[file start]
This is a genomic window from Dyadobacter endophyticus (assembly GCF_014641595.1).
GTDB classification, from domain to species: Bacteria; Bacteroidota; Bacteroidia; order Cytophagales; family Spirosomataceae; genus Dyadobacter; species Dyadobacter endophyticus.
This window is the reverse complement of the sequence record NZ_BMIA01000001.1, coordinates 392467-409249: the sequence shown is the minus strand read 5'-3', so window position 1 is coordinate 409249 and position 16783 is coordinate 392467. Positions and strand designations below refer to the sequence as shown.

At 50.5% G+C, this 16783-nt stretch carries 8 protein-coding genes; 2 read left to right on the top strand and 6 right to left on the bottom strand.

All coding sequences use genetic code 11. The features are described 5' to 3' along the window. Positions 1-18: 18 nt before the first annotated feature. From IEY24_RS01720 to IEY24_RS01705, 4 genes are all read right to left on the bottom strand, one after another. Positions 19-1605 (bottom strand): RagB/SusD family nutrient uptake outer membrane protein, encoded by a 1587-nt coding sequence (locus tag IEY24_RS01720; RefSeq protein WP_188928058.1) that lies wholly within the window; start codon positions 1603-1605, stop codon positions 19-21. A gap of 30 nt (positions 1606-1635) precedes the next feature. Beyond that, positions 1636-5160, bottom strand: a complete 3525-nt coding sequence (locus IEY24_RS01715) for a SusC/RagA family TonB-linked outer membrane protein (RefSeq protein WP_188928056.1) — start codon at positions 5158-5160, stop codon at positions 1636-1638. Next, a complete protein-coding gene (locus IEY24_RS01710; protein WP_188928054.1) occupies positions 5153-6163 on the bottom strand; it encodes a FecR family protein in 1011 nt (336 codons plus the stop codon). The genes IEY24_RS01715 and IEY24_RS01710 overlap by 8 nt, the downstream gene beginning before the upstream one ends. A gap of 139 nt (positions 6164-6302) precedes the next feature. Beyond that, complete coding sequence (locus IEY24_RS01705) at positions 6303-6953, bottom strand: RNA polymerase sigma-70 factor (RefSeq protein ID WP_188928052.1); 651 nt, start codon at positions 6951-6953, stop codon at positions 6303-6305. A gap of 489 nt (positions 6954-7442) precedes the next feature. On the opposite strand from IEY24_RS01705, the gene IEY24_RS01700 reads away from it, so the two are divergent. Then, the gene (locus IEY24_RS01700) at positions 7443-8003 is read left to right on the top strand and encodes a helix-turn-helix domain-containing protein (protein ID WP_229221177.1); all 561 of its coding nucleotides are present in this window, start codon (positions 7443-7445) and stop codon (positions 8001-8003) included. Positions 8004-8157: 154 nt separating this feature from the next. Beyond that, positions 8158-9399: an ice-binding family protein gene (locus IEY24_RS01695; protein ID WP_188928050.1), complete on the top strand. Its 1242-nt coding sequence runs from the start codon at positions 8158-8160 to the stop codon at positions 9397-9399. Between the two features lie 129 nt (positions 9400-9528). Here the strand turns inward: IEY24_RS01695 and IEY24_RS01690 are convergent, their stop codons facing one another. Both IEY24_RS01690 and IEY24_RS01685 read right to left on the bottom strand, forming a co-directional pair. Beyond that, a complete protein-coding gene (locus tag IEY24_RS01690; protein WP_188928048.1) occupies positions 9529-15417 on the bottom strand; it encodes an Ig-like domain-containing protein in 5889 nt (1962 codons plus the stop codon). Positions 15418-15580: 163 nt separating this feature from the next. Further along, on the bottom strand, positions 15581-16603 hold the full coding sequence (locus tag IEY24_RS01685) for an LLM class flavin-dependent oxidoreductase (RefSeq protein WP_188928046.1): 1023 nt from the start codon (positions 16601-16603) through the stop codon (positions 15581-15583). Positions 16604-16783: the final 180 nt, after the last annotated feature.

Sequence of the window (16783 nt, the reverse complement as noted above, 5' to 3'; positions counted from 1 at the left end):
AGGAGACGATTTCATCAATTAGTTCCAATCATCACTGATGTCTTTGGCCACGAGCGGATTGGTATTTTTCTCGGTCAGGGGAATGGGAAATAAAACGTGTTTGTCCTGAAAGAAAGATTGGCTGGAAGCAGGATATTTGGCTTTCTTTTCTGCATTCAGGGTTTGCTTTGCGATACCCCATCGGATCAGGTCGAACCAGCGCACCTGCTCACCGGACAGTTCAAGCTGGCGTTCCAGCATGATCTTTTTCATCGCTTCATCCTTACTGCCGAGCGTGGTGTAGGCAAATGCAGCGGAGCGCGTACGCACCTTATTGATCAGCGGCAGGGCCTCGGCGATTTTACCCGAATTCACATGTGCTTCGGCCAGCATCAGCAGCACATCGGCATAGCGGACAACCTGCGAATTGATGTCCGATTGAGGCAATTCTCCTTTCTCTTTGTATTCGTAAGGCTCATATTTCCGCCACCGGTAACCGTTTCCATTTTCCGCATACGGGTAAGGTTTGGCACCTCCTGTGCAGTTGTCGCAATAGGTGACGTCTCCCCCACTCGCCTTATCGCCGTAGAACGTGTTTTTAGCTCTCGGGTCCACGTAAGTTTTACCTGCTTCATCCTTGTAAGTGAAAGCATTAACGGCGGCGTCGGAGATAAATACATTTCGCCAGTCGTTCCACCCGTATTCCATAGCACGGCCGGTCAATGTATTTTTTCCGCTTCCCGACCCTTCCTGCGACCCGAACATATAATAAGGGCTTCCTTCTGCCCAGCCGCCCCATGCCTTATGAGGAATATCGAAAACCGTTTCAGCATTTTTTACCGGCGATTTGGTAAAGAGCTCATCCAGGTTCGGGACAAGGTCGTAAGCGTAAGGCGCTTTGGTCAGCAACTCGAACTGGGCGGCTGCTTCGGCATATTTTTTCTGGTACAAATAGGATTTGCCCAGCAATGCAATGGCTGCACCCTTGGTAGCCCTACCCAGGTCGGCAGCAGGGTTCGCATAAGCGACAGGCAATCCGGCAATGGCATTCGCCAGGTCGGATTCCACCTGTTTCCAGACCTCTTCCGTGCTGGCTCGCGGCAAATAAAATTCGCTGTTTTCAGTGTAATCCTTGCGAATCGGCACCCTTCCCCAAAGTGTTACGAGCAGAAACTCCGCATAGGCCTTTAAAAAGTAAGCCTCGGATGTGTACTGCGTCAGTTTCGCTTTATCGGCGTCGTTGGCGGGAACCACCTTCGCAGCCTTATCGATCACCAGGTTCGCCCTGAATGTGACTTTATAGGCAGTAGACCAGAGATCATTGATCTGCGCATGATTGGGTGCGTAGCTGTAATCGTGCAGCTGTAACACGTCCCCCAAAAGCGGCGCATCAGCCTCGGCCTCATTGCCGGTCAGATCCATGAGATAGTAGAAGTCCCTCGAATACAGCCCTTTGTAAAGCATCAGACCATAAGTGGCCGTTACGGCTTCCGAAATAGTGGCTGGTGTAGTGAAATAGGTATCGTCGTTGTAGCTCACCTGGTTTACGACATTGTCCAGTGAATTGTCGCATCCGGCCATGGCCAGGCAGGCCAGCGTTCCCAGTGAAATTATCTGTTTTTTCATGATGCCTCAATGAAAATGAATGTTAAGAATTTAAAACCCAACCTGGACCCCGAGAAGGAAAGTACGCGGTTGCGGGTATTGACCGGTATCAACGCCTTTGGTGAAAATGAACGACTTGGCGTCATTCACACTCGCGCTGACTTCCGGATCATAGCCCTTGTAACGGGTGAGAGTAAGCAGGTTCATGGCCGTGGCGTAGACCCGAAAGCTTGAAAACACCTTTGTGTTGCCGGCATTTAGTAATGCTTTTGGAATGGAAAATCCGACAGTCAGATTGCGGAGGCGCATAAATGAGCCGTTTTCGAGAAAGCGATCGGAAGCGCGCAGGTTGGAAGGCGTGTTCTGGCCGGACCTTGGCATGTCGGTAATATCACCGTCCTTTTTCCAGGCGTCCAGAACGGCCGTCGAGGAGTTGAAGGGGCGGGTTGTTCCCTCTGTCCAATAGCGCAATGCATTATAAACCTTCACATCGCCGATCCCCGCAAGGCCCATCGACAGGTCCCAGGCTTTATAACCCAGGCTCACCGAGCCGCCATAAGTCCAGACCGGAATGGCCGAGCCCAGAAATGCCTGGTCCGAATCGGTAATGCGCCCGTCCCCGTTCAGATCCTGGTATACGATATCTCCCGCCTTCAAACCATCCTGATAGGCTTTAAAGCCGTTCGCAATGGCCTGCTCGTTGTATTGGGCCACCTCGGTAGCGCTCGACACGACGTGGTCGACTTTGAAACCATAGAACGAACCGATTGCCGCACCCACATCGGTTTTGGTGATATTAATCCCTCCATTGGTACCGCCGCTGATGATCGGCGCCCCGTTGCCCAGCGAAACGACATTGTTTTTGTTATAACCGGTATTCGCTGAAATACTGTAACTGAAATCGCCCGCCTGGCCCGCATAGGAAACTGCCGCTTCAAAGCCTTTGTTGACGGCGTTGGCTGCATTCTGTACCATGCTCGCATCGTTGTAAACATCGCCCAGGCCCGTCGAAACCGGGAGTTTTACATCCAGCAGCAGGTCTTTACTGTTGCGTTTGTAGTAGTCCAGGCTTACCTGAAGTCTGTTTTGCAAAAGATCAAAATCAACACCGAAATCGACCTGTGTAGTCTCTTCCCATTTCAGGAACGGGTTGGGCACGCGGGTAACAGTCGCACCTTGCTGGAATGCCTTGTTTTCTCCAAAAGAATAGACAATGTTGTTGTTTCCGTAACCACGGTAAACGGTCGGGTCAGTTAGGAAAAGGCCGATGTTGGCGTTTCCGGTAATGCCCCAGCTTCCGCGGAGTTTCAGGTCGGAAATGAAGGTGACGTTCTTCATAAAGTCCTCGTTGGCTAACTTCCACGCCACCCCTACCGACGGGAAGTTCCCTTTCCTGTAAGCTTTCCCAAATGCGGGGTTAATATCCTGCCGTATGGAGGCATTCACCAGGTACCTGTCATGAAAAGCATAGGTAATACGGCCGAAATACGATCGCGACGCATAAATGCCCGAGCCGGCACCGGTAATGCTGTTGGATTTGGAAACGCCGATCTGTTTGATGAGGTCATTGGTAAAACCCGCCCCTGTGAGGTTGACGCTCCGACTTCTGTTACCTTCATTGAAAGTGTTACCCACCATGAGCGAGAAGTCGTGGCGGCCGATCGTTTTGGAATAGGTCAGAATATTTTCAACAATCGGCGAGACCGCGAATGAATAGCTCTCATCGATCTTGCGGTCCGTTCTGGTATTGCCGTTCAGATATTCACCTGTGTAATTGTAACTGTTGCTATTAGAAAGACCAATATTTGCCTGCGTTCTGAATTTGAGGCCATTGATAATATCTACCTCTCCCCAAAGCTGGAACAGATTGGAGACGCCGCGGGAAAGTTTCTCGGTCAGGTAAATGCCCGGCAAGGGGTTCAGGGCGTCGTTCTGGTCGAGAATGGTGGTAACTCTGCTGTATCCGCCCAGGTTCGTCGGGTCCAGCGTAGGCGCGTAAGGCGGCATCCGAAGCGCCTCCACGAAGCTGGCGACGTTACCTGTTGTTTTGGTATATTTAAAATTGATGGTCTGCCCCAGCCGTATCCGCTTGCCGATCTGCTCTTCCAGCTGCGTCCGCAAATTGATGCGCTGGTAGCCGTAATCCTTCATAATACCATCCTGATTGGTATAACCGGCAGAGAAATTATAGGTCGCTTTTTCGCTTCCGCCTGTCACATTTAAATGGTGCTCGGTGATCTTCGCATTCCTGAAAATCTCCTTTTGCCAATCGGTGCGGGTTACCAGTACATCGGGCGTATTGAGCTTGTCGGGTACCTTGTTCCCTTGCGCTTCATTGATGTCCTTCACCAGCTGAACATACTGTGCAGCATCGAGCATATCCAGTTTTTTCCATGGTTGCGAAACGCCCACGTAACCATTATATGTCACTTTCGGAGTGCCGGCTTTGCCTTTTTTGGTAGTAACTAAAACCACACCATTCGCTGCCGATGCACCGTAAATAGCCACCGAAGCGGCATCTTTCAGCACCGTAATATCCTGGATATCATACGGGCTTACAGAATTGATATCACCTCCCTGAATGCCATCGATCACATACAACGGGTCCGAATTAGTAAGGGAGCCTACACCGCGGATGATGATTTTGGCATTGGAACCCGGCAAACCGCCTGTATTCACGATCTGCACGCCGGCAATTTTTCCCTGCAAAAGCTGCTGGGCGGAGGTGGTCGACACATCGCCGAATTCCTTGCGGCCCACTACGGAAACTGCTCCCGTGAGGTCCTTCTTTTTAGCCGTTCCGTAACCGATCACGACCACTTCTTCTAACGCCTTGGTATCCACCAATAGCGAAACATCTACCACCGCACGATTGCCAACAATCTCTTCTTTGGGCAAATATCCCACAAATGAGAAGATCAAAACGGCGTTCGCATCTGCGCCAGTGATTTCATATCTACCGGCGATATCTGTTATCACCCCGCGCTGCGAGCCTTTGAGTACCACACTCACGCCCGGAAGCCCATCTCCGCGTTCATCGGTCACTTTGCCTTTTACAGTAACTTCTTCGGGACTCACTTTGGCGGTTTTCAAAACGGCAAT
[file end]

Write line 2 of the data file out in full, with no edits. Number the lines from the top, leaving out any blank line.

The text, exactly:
GTDB classification, from domain to species: Bacteria; Bacteroidota; Bacteroidia; order Cytophagales; family Spirosomataceae; genus Dyadobacter; species Dyadobacter endophyticus.